This action is analogous to Mraz. The underlying complaint states that "in 1984, the EPA determined that PCB-laced oil released from the transformers ... had migrated from the surface of the site through leaching and surface water flow." There is no indication that the contamination was discovered prior to this time. Therefore under the "discovery" trigger of coverage theory, this court finds that no occurrence was alleged to have occurred during the policy years. As a result, the plaintiffs have no duty to defend or indemnify the defendants in this action.

Even if this court looks past the pleadings and examines information uncovered through the discovery process, the facts most favorable to the defendant establish that the government "discovered" the contamination in 1978. More significant to the "discovery" inquiry is the fact that there is a complete absence of any evidence or allegation that could possibly support a finding that any party had notice of environmental damage at this site prior to 1978. Therefore, for purposes of the policy years 1970-77, no occurrence took place. Westchester did issue a policy covering the years 1977-78. Thus, there is a possibility of coverage under that one policy. However, the 1977-78 policy contained a pollution exclusion, and Westchester has moved for summary judgment on the basis of the pollution exclusion clause in that policy.

The pertinent policy provision states:

 
This insurance does not apply: to bodily injury or property damage arising out of the discharge, dispersal, release or escape of smoke, vapors, soot, fumes, acids, alkalis, toxic chemicals, liquids or gases, waste materials or other irritants, contaminants or pollutants into or upon land, the atmosphere or any water course or body of water; but this exclusion does not apply if such discharge, dispersal, release or escape is sudden and accidental; *871 The burden of establishing the exclusion's inapplicability falls on the defendants.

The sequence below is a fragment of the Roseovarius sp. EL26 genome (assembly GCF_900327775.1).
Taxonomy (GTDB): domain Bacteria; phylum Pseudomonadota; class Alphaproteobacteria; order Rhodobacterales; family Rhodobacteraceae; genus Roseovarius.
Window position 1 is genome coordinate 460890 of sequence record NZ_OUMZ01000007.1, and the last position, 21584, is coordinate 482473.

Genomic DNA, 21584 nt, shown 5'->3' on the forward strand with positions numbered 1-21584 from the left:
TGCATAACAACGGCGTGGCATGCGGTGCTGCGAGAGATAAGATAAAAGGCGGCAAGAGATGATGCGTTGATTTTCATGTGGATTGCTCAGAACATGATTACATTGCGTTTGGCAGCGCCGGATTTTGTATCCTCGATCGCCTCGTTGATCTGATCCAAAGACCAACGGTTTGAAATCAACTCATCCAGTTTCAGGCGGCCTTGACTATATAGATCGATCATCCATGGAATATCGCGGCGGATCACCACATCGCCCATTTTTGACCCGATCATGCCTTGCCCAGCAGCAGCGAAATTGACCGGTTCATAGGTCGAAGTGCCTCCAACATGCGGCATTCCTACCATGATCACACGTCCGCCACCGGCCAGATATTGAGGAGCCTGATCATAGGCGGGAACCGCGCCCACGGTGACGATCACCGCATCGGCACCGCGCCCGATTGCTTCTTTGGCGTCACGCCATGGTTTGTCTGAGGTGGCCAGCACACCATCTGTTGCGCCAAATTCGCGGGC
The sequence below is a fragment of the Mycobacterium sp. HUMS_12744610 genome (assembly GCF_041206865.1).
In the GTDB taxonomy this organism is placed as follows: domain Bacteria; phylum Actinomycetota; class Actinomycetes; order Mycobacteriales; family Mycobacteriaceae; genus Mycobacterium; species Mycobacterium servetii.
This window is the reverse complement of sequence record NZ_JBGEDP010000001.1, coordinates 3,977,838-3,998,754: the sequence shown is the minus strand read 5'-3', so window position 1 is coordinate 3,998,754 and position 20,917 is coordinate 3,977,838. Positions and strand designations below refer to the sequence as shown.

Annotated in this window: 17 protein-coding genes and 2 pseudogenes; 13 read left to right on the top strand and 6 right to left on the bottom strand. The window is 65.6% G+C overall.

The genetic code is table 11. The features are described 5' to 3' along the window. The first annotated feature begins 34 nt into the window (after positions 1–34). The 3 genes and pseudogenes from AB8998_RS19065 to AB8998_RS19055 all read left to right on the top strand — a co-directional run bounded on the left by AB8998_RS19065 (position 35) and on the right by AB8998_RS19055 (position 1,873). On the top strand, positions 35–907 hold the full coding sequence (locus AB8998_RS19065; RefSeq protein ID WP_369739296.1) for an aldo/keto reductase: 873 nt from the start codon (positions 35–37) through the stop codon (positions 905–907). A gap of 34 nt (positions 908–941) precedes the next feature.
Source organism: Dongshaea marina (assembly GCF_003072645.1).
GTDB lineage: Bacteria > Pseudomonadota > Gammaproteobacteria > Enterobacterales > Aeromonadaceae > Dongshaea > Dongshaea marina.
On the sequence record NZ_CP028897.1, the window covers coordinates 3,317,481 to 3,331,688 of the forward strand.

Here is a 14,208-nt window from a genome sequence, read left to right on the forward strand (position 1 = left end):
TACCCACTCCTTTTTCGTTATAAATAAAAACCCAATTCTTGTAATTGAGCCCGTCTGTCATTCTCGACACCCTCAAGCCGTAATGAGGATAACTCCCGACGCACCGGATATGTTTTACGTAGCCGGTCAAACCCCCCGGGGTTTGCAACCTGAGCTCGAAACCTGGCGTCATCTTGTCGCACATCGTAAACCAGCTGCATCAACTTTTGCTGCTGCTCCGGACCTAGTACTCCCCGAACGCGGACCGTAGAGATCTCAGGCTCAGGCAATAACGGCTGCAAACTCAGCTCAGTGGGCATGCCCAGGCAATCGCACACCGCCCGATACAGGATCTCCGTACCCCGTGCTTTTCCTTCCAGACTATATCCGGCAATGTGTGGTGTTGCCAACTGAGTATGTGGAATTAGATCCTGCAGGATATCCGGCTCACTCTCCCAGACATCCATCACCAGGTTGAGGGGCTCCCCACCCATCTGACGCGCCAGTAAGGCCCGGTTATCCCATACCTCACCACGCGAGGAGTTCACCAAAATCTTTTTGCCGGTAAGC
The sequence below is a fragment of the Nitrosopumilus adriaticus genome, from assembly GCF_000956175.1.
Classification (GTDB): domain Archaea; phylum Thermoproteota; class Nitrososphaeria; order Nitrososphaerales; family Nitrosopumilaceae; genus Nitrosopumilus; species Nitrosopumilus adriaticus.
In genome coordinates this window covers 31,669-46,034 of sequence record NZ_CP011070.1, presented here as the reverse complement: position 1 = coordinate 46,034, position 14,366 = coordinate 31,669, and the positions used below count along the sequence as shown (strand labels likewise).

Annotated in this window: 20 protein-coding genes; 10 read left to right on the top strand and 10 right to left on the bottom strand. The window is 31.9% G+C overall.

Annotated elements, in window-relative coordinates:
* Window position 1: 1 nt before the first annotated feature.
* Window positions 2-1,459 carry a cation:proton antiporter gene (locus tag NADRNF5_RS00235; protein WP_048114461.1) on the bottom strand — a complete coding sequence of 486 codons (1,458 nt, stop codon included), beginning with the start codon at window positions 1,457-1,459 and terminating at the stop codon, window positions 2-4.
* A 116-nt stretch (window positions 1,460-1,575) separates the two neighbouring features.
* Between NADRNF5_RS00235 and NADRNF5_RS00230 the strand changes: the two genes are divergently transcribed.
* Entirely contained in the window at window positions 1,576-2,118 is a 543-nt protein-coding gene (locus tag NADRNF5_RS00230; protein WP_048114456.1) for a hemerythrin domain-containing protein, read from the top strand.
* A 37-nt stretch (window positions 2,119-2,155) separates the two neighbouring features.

A duty to defend arises when the underlying complaint expressly or impliedly alleges a sudden and accidental occurrence. The United States' complaint states that "in the course of storage and repair the transformers spilled or leaked oil ..." and that the contamination occurred through leaching. These allegations suggest a pattern of repetitive activity which led to the environmental pollution, and there is no indication that the contamination occurred either suddenly[4] or accidentally. Any attempts by the defendants to demonstrate otherwise cannot be supported by the allegations. Accordingly, Westchester's motion for summary judgment on the 1977-78 policy is hereby GRANTED, and it has no duty to defend nor indemnify the defendants under that policy which contains the pollution exclusion.

Based upon the foregoing rulings, the plaintiffs' motion for summary judgment is hereby GRANTED in full, and the plaintiffs have no duty to defend or indemnify the defendants in the underlying CERCLA action.

SO ORDERED.

NOTES

[1] On September 15, 1989, the plaintiffs filed a motion for leave to file another affidavit in support of its motion for summary judgment. However, in light of this summary judgment ruling, that motion has become moot and is therefore DENIED.

[2] Carolina Transformer operated its business at a site on Route 301 North, Eastern Boulevard, at the Middle Road exit near Fayetteville, North Carolina.

[3] The 1977-78 Westchester policy contained a pollution exclusion, while the other policies did not.

[4] The Supreme Court in Waste Management stated that sudden implies a temporal event. "The exception describes the event not only in terms of its being unexpected, but in terms of its happening instantaneously or precipitantly ..."